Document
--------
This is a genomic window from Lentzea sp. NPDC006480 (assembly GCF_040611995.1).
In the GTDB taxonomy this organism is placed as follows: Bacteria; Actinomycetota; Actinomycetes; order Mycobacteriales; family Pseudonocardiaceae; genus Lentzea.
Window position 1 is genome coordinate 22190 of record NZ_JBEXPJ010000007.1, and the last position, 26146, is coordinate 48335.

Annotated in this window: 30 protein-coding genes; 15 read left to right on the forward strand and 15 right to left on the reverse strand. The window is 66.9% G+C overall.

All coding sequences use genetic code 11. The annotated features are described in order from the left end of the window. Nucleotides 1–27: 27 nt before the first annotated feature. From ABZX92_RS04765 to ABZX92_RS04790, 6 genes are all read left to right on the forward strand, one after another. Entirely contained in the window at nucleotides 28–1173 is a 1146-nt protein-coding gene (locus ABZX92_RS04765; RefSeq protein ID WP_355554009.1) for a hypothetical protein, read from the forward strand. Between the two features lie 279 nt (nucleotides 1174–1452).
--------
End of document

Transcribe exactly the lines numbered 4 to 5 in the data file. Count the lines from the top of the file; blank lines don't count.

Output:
Annotated in this window: 30 protein-coding genes; 15 read left to right on the forward strand and 15 right to left on the reverse strand. The window is 66.9% G+C overall.

All coding sequences use genetic code 11. The annotated features are described in order from the left end of the window. Nucleotides 1–27: 27 nt before the first annotated feature. From ABZX92_RS04765 to ABZX92_RS04790, 6 genes are all read left to right on the forward strand, one after another. Entirely contained in the window at nucleotides 28–1173 is a 1146-nt protein-coding gene (locus ABZX92_RS04765; RefSeq protein ID WP_355554009.1) for a hypothetical protein, read from the forward strand. Between the two features lie 279 nt (nucleotides 1174–1452).